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Welcome to my site and thank you for reading. After many times thinking, if only I had a blog, well-- here we are. This blog will feature writings on a variety of topics from roadside food, to leadership in the fire service; politics; culture- gay, straight, and indifferent, my experiences in Ohio, New York and beyond; and much much more. It's my hope that you will find it interesting and that it stirs at least some thought and discussion. I am certain you wont always agree, but that is what its all about right? Oh and one more thing:

The views expressed on this site are entirely my own. They do not reflect in anyway the views or positions of my employer (s) and should not taken as official policy of ANY organization with which I am associated. Reading or sharing any post from this site shall be taken as an indication that you have read this disclaimer and understand it.

Wednesday, May 31, 2017

Just a thought on Ladders & EMS Runs

Okay, listen, I confess.  As a fan of ladder company apparatus, nothing makes me happier than seeing a beautiful red tiller or Aerialscope screaming its way down the street.  Effective truck work is, in fact, one of the key indicators of a fire department that has it's s*&t together, so hey, bring on the ladder companies.  

However, there seems to be an increasing trend of these apparatus being utilized for non-critical EMS runs as first responder vehicles.  As much as I love it when Ladder Companies get twenty runs in a day, this is just not an effective use of the apparatus or the personnel who are riding it.  In fact, the only thing that makes less sense than sending two paramedics in a $300,000 ambulance to a BLS emergency lights and sirens through the streets is sending a $1,100,000 ladder truck with them. 

First, if its a BLS run and you can get someone there in ten minutes or less-- you are winning!  Save the very expensive ladder company for the more serious run in that same area or if the ambulance arrives and needs some type of help.  Then you will likely be able to send them non-emergency-- a much more effective and safe proposition. (We must get smarter about time in the fire service-- not every event needs to be responded to in the exact same way as a five alarm fire with nuns and puppies trapped and a dynamite factory as an exposure)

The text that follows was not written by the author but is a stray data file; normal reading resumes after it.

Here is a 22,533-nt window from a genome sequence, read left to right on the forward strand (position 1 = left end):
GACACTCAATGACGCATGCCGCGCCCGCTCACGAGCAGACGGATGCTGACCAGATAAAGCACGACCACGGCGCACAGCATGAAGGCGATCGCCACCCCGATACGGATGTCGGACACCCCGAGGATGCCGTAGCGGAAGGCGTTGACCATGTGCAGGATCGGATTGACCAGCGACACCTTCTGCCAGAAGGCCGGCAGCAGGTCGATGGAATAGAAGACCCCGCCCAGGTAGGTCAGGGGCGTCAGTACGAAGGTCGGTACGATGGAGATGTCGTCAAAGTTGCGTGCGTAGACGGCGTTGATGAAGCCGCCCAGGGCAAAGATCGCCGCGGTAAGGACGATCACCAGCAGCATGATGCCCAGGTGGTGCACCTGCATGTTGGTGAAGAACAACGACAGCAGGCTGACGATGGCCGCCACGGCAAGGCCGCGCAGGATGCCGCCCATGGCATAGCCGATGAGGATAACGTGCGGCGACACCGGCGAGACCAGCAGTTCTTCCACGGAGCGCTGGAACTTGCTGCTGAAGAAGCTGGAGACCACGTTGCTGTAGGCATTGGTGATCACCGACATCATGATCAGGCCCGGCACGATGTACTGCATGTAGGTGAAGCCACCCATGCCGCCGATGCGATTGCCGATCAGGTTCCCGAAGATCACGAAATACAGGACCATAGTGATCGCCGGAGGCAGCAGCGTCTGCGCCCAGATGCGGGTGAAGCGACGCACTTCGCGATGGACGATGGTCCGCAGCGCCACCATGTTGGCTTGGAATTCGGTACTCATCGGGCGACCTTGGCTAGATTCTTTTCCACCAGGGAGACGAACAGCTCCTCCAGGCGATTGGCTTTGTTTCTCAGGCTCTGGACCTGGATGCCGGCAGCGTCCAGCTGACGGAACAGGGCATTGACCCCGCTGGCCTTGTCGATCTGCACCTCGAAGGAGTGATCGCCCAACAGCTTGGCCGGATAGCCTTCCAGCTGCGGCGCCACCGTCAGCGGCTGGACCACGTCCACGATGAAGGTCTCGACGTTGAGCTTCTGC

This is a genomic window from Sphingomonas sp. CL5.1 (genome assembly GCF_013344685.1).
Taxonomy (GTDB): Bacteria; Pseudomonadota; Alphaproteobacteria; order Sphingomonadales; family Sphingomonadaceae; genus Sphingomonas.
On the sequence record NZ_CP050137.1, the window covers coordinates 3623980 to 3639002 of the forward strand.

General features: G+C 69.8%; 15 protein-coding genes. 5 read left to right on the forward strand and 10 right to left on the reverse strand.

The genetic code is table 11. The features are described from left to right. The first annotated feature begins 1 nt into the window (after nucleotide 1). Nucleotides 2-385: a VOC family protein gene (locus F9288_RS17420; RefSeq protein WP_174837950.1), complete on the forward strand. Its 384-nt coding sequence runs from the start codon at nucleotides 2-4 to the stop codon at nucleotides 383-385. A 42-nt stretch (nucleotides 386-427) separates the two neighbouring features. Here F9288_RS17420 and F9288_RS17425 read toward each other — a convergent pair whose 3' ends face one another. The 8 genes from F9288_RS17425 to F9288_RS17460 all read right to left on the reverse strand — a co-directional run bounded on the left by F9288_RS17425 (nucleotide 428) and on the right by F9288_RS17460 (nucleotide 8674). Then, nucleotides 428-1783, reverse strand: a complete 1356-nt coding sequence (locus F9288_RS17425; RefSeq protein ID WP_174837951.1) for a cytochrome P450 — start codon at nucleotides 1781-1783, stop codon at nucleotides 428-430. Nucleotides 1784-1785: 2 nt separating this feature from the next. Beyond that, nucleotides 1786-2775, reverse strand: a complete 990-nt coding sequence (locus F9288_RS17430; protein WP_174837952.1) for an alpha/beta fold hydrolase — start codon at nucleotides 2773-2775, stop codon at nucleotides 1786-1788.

Second, if you really want to be progressive, how about this? Assign (5) people to the ladder company and give them a Rapid Response Vehicle to chase EMS runs. The capabilities of this vehicle can be determined by your local conditions. It could double as a brush truck, light rescue, parking garage response vehicle, or your citywide EMS chase vehicle.  This may be an option in communities where the Ladder operates as a Quint and there is no engine in the same house.  If you have a fire run and the second piece is in, all five personnel go with the Ladder.  If it is not available, then the three personnel in the station can respond with the Ladder Company. And yes I know, three people is not ideal on a Ladder Company. However, three is better than zero or a town that has to buy a $1,000,000 piece of equipment every 7-8 years instead of every 15-20 because its wheels are getting run off chasing EMS calls so it can't afford new turnout gear or staffing or a replacement firehouse. 

There are other options as well, such as the dreaded "cross staffing". Leaving the ladder behind while the crew responds in an alternate apparatus.  This is probably not ideal, especially if that Ladder happens to be the only one in a department or in an area.  The risk of what happens when the crew is miles away from the apparatus they really need is a little too great for my taste.  

To sum up, we need to be effective stewards of our personnel, our resources, and our communities.  Some things we do make a lot of sense.  As EMS runs continue to climb, however, we need to think about ways to meet the demands of the public and maintain our capabilities to respond to all emergencies and fires in a reasonable manner. We have to learn to think in new ways about how we prioritize EMS runs and admit that sometimes the difference between a five minute response and seven minute response isn't all that important.  Doing so will only help us be more effective when the seconds really do count!